However, my students recognize the importance of context when it comes to child development. They know that a child can’t be understood apart from their family, neighborhood, community, and the larger political and economic policies at play in society. This idea of context is most pronounced in Bronfenbrenner’s Ecological Theory Model (see diagram below).

Bronfenbrenner Model

Rhodes, Theories of Child Development, 2013.

Last night, as I started discussing the Three Worlds Model, my students’ eyes glazed over. Knowing their familiarity with Bronfenbrenner’s model, and in a Holy Spirit-inspired moment, I attempted to explain the Three Worlds Model using Bronfenbrenner’s multi-system theory. I broke it down as follows:

Child = Bible
Microsystem = Historical context
Mesosystem = Literary context
Exosystem = Contemporary context

(the comparison broke down in the Macrosystem and Chronosystem)

I commented that just like we need to understand a child in his/her context, we must understand the Bible within its historical and literary context, as this gives us a better understanding of its message before applying it to our own lives present day.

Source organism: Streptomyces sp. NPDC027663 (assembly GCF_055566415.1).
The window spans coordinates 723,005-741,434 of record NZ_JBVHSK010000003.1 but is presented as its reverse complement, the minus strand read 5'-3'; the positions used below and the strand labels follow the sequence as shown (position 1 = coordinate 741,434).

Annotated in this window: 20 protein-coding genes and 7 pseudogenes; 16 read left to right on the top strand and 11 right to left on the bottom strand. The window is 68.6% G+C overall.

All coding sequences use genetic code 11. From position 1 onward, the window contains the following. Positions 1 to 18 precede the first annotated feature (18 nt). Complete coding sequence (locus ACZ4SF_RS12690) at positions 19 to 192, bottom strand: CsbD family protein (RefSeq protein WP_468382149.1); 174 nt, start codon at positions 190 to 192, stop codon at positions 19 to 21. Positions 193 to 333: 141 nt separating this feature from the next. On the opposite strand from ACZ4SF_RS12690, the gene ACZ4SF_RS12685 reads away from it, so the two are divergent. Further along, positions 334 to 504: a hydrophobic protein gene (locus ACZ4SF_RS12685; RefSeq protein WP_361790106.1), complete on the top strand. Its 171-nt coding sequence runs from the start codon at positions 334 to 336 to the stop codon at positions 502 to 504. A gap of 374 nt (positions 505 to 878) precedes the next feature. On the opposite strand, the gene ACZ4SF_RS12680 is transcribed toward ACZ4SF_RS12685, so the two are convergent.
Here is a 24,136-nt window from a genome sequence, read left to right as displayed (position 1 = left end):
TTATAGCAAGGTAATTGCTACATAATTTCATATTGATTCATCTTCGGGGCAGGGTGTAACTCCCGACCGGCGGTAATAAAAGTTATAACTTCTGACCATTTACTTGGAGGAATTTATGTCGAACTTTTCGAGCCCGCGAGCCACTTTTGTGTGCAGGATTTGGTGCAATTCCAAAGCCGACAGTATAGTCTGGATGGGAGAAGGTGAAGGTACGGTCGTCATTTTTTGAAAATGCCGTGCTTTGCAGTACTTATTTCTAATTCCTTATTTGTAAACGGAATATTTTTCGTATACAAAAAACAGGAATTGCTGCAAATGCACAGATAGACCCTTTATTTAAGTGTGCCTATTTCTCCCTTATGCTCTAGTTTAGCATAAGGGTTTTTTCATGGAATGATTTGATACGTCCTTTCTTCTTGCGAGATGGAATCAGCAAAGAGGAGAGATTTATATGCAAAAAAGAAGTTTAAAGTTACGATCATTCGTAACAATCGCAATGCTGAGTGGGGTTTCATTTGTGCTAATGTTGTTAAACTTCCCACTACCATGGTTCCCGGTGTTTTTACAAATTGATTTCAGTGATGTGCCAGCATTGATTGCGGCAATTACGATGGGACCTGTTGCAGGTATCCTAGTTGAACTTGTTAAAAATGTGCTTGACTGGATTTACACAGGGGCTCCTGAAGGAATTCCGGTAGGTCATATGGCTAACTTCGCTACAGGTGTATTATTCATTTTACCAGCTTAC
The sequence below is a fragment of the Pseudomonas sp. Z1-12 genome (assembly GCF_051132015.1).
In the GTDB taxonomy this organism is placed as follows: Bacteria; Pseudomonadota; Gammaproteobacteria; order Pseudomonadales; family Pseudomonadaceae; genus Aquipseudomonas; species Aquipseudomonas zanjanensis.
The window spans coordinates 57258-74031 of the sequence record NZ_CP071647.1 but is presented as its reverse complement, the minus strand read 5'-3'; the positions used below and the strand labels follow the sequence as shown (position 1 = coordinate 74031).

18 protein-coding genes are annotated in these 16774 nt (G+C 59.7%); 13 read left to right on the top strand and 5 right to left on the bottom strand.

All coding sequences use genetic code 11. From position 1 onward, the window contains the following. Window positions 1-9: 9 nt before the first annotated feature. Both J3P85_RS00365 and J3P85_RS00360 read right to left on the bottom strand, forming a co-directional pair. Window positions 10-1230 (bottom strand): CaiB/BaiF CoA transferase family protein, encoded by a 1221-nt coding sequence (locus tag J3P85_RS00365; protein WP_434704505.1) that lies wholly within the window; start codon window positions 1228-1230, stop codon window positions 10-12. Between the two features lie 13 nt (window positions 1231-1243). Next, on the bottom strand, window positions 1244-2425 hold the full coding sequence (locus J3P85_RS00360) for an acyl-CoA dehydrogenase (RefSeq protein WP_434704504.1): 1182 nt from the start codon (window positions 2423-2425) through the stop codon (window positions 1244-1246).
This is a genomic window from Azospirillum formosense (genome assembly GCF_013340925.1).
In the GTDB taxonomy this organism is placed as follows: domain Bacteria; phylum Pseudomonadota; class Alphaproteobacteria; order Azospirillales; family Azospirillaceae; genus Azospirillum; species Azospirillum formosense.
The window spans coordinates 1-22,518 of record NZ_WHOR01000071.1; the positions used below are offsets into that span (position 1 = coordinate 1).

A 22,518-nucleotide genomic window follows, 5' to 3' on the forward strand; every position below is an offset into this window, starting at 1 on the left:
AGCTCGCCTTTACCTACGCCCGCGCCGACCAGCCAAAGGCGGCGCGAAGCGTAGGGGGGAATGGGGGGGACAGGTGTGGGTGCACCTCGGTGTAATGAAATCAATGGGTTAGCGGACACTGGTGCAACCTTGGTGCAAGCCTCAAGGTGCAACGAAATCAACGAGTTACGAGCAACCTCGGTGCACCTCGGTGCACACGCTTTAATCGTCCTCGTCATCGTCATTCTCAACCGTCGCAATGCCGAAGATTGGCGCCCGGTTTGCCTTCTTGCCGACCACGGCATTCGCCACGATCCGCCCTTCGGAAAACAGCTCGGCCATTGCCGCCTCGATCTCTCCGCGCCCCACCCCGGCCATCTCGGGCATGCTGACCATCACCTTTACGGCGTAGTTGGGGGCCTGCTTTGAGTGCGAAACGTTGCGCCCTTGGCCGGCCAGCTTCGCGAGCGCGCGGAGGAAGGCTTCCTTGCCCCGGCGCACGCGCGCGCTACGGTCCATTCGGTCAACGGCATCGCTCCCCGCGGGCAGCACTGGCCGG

Then, in a semi-tangential rant against proof-texting (and in an attempt to help them further understand the literary context), I again reworked Bronfenbrenner’s model:

Child = verses
Microsystem = paragraphs
Mesosystem = chapters
Exosystem = book
Macrosystem = Canon

I commented that when reading the text, individual verses have the power to speak to us; however, it’s dangerous to draw sweeping conclusions based purely on one or two sentences, without acknowledging what comes before and after. I further explained that we must situate verses within their bigger contexts (paragraphs, chapters, book, entire Bible) in order to gain a better understanding of what the author was saying to his audience, and a fuller picture of the Bible’s message for us today.

In the moment, this seemed to elucidate things; however, any long-lasting impact remains to be seen.


*Model taken from Hauer, Christian E. and William A. Young.  An Introduction to the Bible: A Journey into Three Worlds, 8th ed. Upper Saddle River: Prentice Hall, 2011.
**Image taken from, as adapted from (Rhodes, Theories of Child Development, 2013).



Divine Scaffolding

Lev Vygotsky, a Russian psychologist came up with the zone of proximal development (ZPD). This “zone” represents the distance between where a child is at and where they can be. It’s the bridge between what’s already known and what’s unknown; the link between an already-skill and a not-yet skill. It is in this zone where learning takes place.